Possibly Jack and Stan disagreed about the resolution and Jack decided to just toss out a generic ending since he couldn't do what he wanted to do.

Tales of Suspense #70 - "If This Be Treason!"
Cover Date: October 1965
Writer: Stan Lee
Artist: Jack Kirby & George Tuska

There's a quick flashback to the last issue, as we see Captain America taking over the Nazi plane. He muses that he's aware that he's heading into a trap at Greymoor Castle. He also thinks that he hated running out on the Ranger force, but that the mission had ended and Bucky was in great danger.

Over at Greymoor Castle, the Nazis have received word that Captain America is on his way, and they suggest to Rawlings that Bucky is no longer needed. Rawlings objects, stating that he'll be useful when Cap arrives. He activates a switch, and the table that Bucky is strapped to becomes vertical. He's wheeled to another part of the castle to be put on display. Rawlings has booby trapped the table so that when Cap tries to rescue him, he'll be hit with a canister of sleep gas. The Nazis treat Rawlings with disdain for being a traitor.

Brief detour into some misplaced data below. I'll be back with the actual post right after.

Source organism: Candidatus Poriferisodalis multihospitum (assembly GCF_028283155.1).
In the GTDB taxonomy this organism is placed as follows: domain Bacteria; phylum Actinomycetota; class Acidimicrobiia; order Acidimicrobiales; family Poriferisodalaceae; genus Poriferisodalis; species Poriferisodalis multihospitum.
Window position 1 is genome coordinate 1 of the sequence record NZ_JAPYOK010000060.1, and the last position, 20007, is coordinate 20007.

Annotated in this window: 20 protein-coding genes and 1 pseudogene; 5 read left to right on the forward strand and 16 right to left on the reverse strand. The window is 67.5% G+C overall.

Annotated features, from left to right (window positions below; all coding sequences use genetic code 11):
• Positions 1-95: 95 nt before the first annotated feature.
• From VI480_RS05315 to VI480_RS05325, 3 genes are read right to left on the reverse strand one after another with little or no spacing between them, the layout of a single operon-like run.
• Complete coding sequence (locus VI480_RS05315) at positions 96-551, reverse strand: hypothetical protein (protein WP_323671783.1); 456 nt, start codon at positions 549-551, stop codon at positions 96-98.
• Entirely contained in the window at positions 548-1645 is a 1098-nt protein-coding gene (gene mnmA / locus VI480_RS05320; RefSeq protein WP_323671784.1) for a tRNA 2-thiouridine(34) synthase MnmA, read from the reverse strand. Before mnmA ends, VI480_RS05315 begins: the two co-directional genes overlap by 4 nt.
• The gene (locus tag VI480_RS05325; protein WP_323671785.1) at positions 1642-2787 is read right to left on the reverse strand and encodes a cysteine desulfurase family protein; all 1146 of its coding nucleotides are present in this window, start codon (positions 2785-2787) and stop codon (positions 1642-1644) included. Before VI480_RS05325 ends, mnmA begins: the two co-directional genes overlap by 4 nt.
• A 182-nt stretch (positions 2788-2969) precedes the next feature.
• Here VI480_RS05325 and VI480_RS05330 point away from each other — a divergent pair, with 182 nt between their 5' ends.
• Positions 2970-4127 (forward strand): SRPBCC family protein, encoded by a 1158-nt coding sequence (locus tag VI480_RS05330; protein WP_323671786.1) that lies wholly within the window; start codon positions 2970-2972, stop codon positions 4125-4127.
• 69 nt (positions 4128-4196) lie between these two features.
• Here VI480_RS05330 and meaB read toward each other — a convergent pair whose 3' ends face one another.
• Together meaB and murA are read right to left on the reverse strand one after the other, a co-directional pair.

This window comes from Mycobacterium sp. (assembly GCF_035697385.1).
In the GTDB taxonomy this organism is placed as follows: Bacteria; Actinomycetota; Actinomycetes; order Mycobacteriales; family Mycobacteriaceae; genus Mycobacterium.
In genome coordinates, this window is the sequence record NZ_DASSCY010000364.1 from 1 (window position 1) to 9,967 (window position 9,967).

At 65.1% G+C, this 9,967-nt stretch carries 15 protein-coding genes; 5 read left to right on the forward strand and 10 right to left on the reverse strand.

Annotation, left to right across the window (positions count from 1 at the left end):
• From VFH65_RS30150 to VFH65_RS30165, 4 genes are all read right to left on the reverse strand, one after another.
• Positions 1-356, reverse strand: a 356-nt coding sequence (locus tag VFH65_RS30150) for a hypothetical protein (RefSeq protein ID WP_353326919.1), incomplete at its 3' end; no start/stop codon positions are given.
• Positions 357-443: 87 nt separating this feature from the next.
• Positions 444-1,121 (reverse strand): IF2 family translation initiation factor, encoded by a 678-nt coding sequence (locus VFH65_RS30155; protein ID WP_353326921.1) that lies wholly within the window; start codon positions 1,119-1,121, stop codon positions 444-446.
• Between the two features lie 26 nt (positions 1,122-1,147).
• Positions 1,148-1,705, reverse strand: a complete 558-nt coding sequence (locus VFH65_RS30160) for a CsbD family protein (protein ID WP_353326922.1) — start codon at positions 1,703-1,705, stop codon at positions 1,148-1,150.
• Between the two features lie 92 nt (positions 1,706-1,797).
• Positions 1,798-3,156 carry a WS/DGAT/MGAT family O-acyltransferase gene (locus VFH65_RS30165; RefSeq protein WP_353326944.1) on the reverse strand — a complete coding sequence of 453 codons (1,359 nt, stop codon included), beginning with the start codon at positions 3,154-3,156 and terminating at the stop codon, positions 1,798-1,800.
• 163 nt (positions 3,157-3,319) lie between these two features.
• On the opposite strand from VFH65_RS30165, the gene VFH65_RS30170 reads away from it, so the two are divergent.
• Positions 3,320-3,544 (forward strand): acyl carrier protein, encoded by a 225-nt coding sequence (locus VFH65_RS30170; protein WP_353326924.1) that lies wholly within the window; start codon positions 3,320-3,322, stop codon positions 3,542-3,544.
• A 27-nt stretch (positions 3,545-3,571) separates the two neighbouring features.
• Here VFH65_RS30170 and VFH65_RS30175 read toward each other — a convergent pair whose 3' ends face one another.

Cedric's sister Celia enters the room, begging him not to go through with his treasonous act. He tells her that the only thing his patriotism has ever gotten him is his prosthetic hand. Celia remarks that she knows she's responsible for the loss of his hand, which is why she stays with him, but that it doesn't justify treason. Cedric is undaunted, feeling he is unappreciated by his country, but the Nazis want his talents. Major Uberhart suggests "silencing" Celia, which of course Cedric is opposed to. However, he angers the Major in his response.

The Major sends out a message to Captain America over a special frequency telling him where to fly to in order to save Bucky. He does so while using his great piloting skills to evade British night fighters. He knows he's heading into a trap, so he decides on a direct frontal assault. Smashing through a door, he finds Bucky strapped to the table. He's going to free Bucky, but Bucky attempts to warn him through his gag. Cap, sensing that Bucky is the trap, stops before the table.